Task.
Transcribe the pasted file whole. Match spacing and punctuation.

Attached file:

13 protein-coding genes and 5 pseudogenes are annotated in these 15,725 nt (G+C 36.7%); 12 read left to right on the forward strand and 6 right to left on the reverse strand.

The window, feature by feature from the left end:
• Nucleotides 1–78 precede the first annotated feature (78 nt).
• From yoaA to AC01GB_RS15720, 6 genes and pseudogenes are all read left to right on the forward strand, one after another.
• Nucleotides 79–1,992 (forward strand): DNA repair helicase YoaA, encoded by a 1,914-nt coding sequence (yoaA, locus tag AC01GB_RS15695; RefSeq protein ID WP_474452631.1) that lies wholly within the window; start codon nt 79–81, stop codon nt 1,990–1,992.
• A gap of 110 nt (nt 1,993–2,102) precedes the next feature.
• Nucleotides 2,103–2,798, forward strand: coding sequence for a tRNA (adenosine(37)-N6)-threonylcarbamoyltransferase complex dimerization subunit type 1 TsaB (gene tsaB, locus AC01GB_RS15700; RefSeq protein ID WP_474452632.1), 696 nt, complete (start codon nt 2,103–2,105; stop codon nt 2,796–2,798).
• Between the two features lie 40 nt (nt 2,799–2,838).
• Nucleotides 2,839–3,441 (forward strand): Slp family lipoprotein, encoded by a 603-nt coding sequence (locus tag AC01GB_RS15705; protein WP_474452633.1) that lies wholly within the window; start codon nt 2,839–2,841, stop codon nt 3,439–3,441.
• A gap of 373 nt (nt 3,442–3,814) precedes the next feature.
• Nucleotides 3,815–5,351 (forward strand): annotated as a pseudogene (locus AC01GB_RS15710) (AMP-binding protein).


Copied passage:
13 protein-coding genes and 5 pseudogenes are annotated in these 15,725 nt (G+C 36.7%); 12 read left to right on the forward strand and 6 right to left on the reverse strand.

The window, feature by feature from the left end:
• Nucleotides 1–78 precede the first annotated feature (78 nt).
• From yoaA to AC01GB_RS15720, 6 genes and pseudogenes are all read left to right on the forward strand, one after another.
• Nucleotides 79–1,992 (forward strand): DNA repair helicase YoaA, encoded by a 1,914-nt coding sequence (yoaA, locus tag AC01GB_RS15695; RefSeq protein ID WP_474452631.1) that lies wholly within the window; start codon nt 79–81, stop codon nt 1,990–1,992.
• A gap of 110 nt (nt 1,993–2,102) precedes the next feature.
• Nucleotides 2,103–2,798, forward strand: coding sequence for a tRNA (adenosine(37)-N6)-threonylcarbamoyltransferase complex dimerization subunit type 1 TsaB (gene tsaB, locus AC01GB_RS15700; RefSeq protein ID WP_474452632.1), 696 nt, complete (start codon nt 2,103–2,105; stop codon nt 2,796–2,798).
• Between the two features lie 40 nt (nt 2,799–2,838).
• Nucleotides 2,839–3,441 (forward strand): Slp family lipoprotein, encoded by a 603-nt coding sequence (locus tag AC01GB_RS15705; protein WP_474452633.1) that lies wholly within the window; start codon nt 2,839–2,841, stop codon nt 3,439–3,441.
• A gap of 373 nt (nt 3,442–3,814) precedes the next feature.
• Nucleotides 3,815–5,351 (forward strand): annotated as a pseudogene (locus AC01GB_RS15710) (AMP-binding protein).